Born Ready: What teams could handle Lance Stephenson?

You either love Lance or you hate him. How you feel about Lance Stephenson inevitably acts like some sort of NBA Rorschach test, giving valuable insight to your personality and how you view the game of basketball. He can fly down the court by himself and finish like LeBron. But then he’ll sprint down court on one-on-three breaks and turn it over. He’ll throw no-look passes like Magic. And then he’ll throw a no-look pass into the fourth row. He’ll go off for 30 points. He’ll kill ball movement and be a ball hog. Lance Stephenson is one of the hardest players to understand. His talent is undeniable. His craziness is also undeniable. He’s one of the most unpredictable players and personalities in the league. He went from perhaps the most hyped up New York city high school prospect ever, to an underwhelming afterthought at Cincinnati, to a second round draft pick, to a benchwarmer in his first few seasons, to the first runner-up for NBA’s Most Improved Player this past season.

It’s rare to find an unrestricted free agent of Lance Stephenson’s ability at such a young age. He was nearly an All-21871158ceb5856aae8ebac959dacc4eStar this past season, but to some, that was actually a negative for his team. Stephenson set out to prove he was worthy of the All-Star team after the break, and his teammates thought he stopped passing the ball. Stephenson has several question marks, but none of them is about his talent level. Whether he can consistently play under control, coexist with other players, and handle the money of a star are all in doubt. Maybe more, it’s anyone’s guess whether Lance can stay on track without the likes of Larry Bird watching over him. So far, Stephenson has had to stay on track. Such is the life of a second round pick, where nothing is guaranteed. But getting a huge payday and a team built around him is enough to make NBA teams shudder.

The Pacers could try to re-sign Lance and build around a Paul George-Lance Stephenson nucleus, but there’s also a good chance someone will grossly overpay him. There’s some speculation that the Magic or Hornets could make a run at Lance. If Lance commands a $40+ million deal, then the Pacers can feel okay with letting him walk. He has All-Star talent, but he’s too risky and temperamental to make a serious investment in. Where would Lance fit? He is kind of like J.R. Smith. He’s a younger, more talented, crazier version of Smith. And like Smith, Stephenson needs to be surrounded by veteran leadership and players better than him. If Lance feels safe as the best player on a team, he will chuck and probably stat-hunt. But if he’s surrounded by a winning environment filled with older guys, then he can be the difference maker for a contender. Here are a few teams that could handle Lance:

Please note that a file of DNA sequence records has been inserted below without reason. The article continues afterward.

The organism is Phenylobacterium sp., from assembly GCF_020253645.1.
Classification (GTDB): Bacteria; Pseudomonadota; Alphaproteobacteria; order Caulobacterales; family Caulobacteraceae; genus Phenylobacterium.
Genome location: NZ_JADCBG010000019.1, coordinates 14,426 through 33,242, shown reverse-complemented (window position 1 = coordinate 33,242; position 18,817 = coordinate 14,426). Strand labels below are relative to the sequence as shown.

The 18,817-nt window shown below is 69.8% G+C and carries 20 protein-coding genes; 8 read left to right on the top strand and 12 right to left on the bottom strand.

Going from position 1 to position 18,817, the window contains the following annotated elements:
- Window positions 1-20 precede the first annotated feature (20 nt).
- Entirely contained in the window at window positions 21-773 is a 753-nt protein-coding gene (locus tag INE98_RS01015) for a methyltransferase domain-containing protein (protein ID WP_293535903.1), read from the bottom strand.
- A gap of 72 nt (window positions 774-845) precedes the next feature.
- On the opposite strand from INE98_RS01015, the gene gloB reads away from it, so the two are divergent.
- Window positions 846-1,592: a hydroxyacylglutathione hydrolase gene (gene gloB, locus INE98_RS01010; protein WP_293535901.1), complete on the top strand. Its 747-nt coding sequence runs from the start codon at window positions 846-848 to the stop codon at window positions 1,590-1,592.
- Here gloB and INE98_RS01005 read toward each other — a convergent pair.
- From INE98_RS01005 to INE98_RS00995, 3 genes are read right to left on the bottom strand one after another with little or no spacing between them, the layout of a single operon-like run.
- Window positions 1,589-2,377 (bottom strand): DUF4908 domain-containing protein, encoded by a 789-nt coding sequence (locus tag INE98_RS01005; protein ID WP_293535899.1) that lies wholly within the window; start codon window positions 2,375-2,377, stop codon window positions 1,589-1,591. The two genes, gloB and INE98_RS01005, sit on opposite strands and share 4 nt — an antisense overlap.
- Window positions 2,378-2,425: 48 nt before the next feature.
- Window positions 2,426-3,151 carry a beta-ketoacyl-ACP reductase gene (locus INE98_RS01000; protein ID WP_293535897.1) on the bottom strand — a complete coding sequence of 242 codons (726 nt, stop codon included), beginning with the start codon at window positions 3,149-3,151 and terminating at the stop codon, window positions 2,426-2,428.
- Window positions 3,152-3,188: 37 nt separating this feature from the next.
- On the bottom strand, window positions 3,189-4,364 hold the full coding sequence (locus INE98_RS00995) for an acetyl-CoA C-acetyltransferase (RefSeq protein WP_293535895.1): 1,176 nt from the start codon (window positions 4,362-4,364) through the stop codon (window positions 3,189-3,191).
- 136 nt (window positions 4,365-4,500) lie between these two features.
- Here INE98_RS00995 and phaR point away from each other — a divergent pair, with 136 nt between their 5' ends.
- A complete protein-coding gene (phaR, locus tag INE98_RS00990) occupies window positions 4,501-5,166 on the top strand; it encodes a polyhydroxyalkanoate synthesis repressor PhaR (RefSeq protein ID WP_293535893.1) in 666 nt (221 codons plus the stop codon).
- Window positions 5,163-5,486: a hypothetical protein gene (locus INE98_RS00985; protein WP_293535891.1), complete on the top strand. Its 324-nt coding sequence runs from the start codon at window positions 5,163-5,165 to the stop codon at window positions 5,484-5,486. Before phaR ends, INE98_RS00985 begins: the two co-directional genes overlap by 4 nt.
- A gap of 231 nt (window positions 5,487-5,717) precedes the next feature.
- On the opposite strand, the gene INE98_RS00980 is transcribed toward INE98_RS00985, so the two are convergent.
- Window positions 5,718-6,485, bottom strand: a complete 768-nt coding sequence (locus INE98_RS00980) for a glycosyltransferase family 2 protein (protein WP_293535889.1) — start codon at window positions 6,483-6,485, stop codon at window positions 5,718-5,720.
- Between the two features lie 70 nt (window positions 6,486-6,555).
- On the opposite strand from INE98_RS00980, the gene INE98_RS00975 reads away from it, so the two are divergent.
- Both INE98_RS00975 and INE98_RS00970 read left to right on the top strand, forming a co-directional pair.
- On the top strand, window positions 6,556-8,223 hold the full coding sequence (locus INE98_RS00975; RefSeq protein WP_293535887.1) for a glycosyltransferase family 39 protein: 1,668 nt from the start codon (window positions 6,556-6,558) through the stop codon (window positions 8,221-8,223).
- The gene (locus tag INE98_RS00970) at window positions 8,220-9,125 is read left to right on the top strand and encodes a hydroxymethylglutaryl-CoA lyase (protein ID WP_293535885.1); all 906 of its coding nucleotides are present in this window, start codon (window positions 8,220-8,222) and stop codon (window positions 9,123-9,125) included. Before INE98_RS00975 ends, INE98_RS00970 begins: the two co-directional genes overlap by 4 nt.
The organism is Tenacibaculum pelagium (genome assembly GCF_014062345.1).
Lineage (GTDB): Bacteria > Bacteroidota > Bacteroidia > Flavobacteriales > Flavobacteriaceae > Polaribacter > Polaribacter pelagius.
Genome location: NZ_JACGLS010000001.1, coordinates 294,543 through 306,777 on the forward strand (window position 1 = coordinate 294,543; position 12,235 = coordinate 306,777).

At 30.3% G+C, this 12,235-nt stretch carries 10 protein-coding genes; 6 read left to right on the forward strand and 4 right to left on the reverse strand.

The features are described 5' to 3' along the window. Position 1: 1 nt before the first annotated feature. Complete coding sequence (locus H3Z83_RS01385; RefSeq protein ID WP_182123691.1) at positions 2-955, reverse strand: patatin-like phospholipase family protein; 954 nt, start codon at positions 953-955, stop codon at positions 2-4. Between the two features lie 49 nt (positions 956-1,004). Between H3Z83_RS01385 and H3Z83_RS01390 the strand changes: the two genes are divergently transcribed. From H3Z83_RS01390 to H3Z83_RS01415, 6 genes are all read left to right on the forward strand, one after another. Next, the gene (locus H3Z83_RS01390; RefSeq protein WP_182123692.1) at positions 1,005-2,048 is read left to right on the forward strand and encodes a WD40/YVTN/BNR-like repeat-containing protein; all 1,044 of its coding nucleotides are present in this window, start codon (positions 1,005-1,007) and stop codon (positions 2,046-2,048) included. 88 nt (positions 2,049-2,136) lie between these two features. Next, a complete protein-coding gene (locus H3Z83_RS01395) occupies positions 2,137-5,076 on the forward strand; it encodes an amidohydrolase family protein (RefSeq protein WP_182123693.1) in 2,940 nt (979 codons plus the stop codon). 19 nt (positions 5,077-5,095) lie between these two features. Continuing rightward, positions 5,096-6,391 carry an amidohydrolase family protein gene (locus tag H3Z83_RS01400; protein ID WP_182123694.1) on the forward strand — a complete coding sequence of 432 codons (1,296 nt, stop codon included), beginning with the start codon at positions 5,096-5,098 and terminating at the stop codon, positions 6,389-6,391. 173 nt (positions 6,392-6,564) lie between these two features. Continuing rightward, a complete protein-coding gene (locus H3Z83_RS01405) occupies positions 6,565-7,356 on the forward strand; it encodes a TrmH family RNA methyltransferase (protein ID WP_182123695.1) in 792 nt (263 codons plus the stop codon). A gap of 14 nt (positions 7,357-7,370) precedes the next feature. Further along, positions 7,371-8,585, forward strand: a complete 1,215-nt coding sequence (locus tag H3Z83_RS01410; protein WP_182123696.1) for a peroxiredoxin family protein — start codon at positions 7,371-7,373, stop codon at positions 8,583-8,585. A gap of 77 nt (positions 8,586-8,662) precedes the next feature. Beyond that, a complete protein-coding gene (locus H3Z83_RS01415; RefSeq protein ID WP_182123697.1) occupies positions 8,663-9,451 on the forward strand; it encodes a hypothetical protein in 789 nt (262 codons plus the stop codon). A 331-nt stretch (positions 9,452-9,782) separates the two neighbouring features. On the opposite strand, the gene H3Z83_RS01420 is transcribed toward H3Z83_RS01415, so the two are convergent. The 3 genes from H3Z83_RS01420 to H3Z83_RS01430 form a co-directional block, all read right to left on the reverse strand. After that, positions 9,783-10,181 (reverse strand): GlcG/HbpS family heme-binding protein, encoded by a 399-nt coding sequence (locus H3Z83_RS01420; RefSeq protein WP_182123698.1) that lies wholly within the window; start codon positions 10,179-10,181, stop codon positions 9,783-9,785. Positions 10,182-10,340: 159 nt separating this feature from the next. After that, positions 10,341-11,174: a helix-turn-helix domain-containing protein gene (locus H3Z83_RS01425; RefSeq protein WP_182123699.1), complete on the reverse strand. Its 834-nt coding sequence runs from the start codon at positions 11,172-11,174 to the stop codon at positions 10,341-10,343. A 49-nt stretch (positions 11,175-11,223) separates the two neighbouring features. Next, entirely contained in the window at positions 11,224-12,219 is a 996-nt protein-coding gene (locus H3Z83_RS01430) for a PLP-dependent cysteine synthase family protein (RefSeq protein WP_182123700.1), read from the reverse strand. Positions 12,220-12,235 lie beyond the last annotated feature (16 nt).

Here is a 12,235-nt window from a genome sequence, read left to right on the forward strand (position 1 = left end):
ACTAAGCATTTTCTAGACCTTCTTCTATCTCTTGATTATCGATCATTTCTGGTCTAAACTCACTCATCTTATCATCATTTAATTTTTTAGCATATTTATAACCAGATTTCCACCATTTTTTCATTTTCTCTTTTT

Well, duh. They turn everything they touch into gold. The Spurs would never get within 100 miles of Lance, but if they did, they could make things work. Duncan and Popovich, along with all the other veterans who’ve just won a ring, would be able to control Lance and bring out the best in him.

Just kidding. But him and Westbrook would definitely be funny to watch.

This may not work, but CP3 and Doc are as good of leadership duo between player and coach as there is in the league. Lance could be the difference maker for the Clippers in the West. Lance would be a complementary piece on the Clippers, adding an edge to the team, but he may not settle for a lesser role. His career is on the ascent, and he most likely wants to take the next step to be the focal point of a team.

The Mavs have already stated they have no interest in Stephenson, but the way Mark Cuban has run the team lately, Stephenson would not be a bad fit for the team. Cuban is trying to surround Dirk with as much talent as possible and provide a few last chances at a title to appease Dirk before rebuilding once he retires. The Mavs turned around a similar player Monta Ellis’ career, and the combination of Dirk and Rick Carlisle could lead Lance in the right direction. Stephenson and Ellis in the same backcourt would either flame out, sort of like how Detroit’s Drummond-Monroe-Josh Smith lineups did, or it would be as dynamic as there is in the league and constantly put the defense under attack.

They couldn’t handle him, but this would be the funnest scenario. Born ready to dominate the Garden.



2 responses

  1. I’m a huge fan of Born Ready and probably too biased to have a real opinion on him, but he’s not the monster some people make him to be. Simmons called him a “cancer” and I don’t see where most of the criticism comes from. He’s passionate about winning and wears his emotions on his sleeves. He’s never been convicted of a crime and nothing has ever came out about him being a bad teammate. I live in Indy and he plays in the Indy ProAm and always takes time to shake hands, talk to fans, and take pictures. I’m not completely blind and could see how he might rub some the wrong way. I hope he stays in Indy, but could see Charlotte throwing too much money at him to turn down. Either way, I wish him nothing but the best and will always love his game.

    • I agree with that sentiment. I think his antics get blown up, but he was still the second most valuable player for Indy in the postseason. If he keeps it together like he has, then he can be an All-Star level talent. Hopefully he won’t be a cautionary tale

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